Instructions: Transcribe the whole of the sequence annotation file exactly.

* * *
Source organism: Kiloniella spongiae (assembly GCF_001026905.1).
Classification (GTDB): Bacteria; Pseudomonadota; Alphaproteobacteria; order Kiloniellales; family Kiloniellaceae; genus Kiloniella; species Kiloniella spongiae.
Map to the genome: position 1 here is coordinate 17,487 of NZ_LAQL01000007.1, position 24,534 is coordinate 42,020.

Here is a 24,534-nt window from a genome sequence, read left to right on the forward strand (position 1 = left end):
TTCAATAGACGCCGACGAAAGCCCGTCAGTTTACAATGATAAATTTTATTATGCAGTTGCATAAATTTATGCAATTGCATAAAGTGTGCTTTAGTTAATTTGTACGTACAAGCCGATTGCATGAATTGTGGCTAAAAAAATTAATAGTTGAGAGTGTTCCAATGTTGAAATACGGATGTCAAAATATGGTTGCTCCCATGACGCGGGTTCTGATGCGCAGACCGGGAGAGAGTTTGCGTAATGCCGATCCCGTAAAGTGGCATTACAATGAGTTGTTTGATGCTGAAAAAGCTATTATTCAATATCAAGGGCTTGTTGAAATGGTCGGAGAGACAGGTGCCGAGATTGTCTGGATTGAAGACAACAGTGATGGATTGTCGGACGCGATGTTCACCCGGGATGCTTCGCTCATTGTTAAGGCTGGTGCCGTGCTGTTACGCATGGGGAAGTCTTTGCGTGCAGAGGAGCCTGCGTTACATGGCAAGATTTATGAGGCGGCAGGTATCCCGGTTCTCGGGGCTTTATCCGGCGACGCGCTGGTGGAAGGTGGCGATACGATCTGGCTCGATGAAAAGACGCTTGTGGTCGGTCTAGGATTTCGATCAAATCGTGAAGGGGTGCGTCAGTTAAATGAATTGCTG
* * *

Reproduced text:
Source organism: Kiloniella spongiae (assembly GCF_001026905.1).
Classification (GTDB): Bacteria; Pseudomonadota; Alphaproteobacteria; order Kiloniellales; family Kiloniellaceae; genus Kiloniella; species Kiloniella spongiae.
Map to the genome: position 1 here is coordinate 17,487 of NZ_LAQL01000007.1, position 24,534 is coordinate 42,020.

Here is a 24,534-nt window from a genome sequence, read left to right on the forward strand (position 1 = left end):
TTCAATAGACGCCGACGAAAGCCCGTCAGTTTACAATGATAAATTTTATTATGCAGTTGCATAAATTTATGCAATTGCATAAAGTGTGCTTTAGTTAATTTGTACGTACAAGCCGATTGCATGAATTGTGGCTAAAAAAATTAATAGTTGAGAGTGTTCCAATGTTGAAATACGGATGTCAAAATATGGTTGCTCCCATGACGCGGGTTCTGATGCGCAGACCGGGAGAGAGTTTGCGTAATGCCGATCCCGTAAAGTGGCATTACAATGAGTTGTTTGATGCTGAAAAAGCTATTATTCAATATCAAGGGCTTGTTGAAATGGTCGGAGAGACAGGTGCCGAGATTGTCTGGATTGAAGACAACAGTGATGGATTGTCGGACGCGATGTTCACCCGGGATGCTTCGCTCATTGTTAAGGCTGGTGCCGTGCTGTTACGCATGGGGAAGTCTTTGCGTGCAGAGGAGCCTGCGTTACATGGCAAGATTTATGAGGCGGCAGGTATCCCGGTTCTCGGGGCTTTATCCGGCGACGCGCTGGTGGAAGGTGGCGATACGATCTGGCTCGATGAAAAGACGCTTGTGGTCGGTCTAGGATTTCGATCAAATCGTGAAGGGGTGCGTCAGTTAAATGAATTGCTG